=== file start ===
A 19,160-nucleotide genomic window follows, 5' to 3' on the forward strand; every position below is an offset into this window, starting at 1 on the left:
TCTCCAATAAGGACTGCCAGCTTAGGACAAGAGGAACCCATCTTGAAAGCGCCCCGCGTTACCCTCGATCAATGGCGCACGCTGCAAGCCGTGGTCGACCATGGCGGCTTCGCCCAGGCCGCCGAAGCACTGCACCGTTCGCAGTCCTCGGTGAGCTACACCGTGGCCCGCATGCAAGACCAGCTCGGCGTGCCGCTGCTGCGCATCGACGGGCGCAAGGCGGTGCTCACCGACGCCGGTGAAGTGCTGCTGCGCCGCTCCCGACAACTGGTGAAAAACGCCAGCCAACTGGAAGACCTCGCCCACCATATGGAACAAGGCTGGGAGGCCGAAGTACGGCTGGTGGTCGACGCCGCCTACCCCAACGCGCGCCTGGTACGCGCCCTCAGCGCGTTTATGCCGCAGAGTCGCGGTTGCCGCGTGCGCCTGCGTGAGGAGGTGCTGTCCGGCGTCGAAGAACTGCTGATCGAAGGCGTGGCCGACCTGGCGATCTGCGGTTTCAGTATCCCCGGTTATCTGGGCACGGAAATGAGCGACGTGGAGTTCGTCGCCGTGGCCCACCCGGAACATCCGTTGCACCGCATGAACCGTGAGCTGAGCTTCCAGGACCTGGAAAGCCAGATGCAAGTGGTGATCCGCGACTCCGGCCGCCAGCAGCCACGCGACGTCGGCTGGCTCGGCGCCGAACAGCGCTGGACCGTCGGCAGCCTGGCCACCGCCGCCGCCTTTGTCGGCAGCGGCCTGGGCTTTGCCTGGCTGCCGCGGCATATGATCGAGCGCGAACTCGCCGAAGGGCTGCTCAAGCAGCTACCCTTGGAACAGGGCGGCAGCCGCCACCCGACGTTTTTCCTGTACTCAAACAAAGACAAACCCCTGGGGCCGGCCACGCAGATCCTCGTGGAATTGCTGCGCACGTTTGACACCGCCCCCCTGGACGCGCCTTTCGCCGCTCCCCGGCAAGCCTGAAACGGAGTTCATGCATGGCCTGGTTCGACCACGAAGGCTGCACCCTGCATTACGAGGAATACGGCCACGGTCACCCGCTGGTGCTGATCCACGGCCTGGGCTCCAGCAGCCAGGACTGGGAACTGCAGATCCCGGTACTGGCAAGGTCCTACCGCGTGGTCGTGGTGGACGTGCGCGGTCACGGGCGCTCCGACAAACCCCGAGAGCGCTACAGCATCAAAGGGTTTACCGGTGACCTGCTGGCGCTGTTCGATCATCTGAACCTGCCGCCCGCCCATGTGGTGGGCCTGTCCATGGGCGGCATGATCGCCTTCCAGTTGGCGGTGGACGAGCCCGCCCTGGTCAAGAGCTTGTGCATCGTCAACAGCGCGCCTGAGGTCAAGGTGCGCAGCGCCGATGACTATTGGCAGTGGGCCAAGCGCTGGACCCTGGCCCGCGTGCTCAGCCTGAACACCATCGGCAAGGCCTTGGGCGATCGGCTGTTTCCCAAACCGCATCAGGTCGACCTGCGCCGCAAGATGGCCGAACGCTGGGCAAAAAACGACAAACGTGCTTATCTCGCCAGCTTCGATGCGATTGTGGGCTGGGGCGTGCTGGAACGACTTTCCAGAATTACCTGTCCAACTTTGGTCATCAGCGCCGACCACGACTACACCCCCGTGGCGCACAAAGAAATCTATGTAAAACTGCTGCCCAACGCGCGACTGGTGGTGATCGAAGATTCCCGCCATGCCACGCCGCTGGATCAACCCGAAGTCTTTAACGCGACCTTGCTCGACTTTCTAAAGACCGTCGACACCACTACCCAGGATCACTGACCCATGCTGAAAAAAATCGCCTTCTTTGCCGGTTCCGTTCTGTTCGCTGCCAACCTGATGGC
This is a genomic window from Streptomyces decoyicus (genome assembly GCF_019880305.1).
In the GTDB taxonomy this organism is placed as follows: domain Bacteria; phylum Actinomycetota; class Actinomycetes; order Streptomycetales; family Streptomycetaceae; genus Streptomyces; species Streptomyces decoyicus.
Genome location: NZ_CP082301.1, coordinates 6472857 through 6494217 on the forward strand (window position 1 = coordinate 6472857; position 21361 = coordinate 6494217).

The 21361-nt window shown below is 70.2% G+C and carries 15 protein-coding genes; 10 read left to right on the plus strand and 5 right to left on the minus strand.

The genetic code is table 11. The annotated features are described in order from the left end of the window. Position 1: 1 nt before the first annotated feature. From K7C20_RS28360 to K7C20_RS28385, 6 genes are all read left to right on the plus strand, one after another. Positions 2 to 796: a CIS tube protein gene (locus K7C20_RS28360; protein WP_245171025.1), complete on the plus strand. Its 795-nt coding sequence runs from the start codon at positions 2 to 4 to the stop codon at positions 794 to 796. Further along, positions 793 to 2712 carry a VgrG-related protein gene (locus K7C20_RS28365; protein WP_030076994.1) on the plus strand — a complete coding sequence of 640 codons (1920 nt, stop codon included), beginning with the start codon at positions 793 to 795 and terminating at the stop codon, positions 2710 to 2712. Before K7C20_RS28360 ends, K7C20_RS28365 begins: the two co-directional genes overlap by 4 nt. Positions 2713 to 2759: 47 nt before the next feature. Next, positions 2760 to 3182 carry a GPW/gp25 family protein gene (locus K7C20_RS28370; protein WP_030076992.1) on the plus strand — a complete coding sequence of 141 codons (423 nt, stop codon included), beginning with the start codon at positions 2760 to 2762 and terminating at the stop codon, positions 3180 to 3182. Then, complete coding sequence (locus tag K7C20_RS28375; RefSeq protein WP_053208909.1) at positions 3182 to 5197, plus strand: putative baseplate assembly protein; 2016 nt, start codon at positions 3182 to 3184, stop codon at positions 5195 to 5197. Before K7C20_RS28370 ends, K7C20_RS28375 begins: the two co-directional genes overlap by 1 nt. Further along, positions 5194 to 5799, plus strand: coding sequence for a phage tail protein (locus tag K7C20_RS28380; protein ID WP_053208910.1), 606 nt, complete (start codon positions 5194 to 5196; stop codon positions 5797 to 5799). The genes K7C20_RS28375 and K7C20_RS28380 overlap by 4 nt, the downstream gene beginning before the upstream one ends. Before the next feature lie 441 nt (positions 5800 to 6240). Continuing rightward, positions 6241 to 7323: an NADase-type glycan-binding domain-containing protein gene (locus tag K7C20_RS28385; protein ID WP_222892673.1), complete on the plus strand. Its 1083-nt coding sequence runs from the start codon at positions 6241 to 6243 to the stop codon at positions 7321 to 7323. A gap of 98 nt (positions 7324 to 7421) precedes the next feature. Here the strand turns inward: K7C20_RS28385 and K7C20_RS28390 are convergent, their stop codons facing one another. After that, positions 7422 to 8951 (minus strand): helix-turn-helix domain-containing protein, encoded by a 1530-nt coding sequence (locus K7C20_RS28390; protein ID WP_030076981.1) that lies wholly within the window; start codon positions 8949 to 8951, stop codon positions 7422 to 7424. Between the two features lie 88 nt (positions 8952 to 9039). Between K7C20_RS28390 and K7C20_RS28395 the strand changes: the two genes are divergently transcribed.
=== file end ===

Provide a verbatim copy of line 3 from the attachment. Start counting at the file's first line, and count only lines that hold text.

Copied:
This is a genomic window from Streptomyces decoyicus (genome assembly GCF_019880305.1).